SPECIAL PEDIATRIC ORTHOPEDY ABSTRACT: Metabolic Bone, Atraumatic Fracture and Celiac

Coeliac disease presenting with bilateral fibular stress fractures.

Gilbody J, et al.

Foot Ankle Surg. 2009;15(2):96-100. Epub 2008 Jul 18.

Trauma & Orthopaedics, Worcestershire Royal Hospitals NHS Trust, United Kingdom.

We present the case of an apparently healthy 22-year-old female who presented with atraumatic stress fractures of both fibulae. Further investigation demonstrated that she had osteopoenia secondary to occult coeliac disease. The fractures were successfully treated non-operatively. The awareness of the prevalence of occult coeliac disease is increasing due to simpler diagnostic tests, as is its significance as a cause of secondary osteoporosis. Knowing the relationship between these two conditions will help orthopaedic surgeons treating such patients to refer them promptly to appropriate specialists.


Osteomalacia and fatigue fractures in celiac disease

Jerosch J, et al.

Z Rheumatol. 1990 Mar-Apr;49(2):100-2.

Heinrich-Heine-Universität Düsseldorf, Orthopädische Klinik und Poliklinik.

We report on a 36-year-old female patient suffering from bilateral inguinal pain. The x-ray revealed significant osteoporosis of both proximal femurs with an impacted fatigue fracture of the right calcar and Looser zones at the left subtrochanteric femur. The intestinal biopsy proved coeliac disease, resulting in a secondary malabsorption. The authors conclude that osteomalacia in young patients could indicate coeliac-induced malabsorption.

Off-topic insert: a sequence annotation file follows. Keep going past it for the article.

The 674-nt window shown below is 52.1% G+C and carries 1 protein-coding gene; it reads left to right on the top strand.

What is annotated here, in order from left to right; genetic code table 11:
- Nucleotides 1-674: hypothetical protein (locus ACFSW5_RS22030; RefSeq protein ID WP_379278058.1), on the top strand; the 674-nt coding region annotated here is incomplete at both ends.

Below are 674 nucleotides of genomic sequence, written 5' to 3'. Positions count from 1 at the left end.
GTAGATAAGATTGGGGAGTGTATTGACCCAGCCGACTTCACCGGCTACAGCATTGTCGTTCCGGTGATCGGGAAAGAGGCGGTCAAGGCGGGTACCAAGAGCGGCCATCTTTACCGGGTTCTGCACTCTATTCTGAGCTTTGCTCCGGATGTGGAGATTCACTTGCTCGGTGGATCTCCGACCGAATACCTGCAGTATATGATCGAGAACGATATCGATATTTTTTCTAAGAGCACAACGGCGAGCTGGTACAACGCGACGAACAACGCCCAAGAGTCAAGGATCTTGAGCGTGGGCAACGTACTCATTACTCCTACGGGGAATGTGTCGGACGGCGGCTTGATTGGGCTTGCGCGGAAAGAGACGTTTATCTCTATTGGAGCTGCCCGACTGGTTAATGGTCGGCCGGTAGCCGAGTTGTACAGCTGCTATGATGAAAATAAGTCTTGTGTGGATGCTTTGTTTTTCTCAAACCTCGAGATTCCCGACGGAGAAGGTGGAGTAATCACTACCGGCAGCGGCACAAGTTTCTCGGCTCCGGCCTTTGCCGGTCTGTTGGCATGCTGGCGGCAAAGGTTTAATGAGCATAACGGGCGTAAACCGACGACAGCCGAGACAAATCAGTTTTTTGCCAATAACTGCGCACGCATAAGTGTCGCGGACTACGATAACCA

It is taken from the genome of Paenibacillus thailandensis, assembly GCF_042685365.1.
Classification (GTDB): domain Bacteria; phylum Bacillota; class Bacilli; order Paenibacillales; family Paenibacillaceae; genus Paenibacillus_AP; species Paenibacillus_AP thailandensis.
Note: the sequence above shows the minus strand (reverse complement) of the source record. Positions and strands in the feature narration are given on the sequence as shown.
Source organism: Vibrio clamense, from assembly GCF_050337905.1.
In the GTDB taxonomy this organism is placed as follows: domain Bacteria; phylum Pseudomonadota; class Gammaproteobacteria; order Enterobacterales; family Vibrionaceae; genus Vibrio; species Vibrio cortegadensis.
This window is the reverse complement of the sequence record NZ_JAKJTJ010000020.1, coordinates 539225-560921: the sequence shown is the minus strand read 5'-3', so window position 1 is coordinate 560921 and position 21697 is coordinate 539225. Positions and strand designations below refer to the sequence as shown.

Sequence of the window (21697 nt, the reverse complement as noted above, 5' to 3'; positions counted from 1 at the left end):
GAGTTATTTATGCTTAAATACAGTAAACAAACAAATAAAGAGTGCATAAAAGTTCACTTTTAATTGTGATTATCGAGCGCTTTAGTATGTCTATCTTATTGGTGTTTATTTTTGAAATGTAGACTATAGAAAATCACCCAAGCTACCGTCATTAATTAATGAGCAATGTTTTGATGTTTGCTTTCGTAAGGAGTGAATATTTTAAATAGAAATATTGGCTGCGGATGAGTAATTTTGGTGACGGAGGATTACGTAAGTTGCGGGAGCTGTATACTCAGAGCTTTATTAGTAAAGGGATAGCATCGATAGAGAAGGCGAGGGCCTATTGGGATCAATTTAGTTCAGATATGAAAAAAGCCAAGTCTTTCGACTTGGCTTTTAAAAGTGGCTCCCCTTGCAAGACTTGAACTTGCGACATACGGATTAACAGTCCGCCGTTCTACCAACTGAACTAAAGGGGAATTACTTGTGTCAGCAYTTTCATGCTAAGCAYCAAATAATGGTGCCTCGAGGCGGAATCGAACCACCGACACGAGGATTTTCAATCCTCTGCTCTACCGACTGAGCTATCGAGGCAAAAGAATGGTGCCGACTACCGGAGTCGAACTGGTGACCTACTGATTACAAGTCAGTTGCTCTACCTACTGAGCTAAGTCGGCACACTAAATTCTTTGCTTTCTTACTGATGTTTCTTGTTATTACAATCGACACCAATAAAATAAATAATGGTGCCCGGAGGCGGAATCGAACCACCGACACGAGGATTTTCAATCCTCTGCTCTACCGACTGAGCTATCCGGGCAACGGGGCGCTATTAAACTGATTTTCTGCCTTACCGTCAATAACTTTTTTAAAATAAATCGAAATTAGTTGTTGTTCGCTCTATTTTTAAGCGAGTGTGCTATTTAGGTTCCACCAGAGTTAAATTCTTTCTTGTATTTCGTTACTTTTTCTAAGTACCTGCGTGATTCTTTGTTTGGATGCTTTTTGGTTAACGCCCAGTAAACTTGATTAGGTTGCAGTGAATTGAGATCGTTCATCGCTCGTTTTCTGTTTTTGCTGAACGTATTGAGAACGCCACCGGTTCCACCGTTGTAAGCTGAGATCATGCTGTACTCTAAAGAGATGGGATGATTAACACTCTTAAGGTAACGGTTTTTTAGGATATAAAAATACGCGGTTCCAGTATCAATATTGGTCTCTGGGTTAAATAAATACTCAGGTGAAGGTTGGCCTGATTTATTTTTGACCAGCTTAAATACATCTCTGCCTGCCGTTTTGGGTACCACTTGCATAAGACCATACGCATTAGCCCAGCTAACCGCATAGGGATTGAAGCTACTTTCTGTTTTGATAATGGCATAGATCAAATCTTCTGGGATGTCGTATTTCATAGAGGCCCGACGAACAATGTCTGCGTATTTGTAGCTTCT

Metabolic bone disease in a female patient with gluten enteropathy

Lovrić-Bencić M, et al.

Lijec Vjesn. 1996 May-Jun;118(5-6):118-21.

Klinika za bolesti srca i krvnih zila, KBC Rebro, Zagreb.

A 41-year old female patient with metabolic bone disease is presented. The disease was caused by malabsorption which developed as a result of gluten induced enteropathy. The diagnosis was confirmed by histological finding of the small intestine mucosa and bones. Following gluten-free diet, calcitriol and calcium tablets, the patient started to move independently and the bone mineralisation improved.


Severe osteomalacia due to gluten-sensitive enteropathy.

Lupattelli G, et al.

Ann Ital Med Int. 1994 Jan-Mar;9(1):40-3.

Clinica Medica I, Università degli Studi di Perugia.

This report discusses a severe case of osteomalacia due to gluten-sensitive enteropathy: it stresses the clinical features and describes an atypical form of gluten-sensitive enteropathy, in which gastroenterological symptoms were absent. Wasting and osteomalacia causing skeletal deformation with spontaneous fractures were observed in a 31-year-old woman who had marked hypophosphoremia, a tendency to low serum calcium levels and slight multi-deficiency anaemia. The patient was in a state of depression. The causes of osteomalacia and then a general malabsorption syndrome were investigated. Anti-gliadin antibodies were positive. Histological tests on duodenal mucous revealed a pattern indicative of gluten-sensitive enteropathy. A gluten-free diet was prescribed and at a check-up one month later the patient had improved markedly. Skeletal symptoms are predominant in 30% of atypical forms of gluten-sensitive enteropathy. The severity of this case was due to a late diagnosis.



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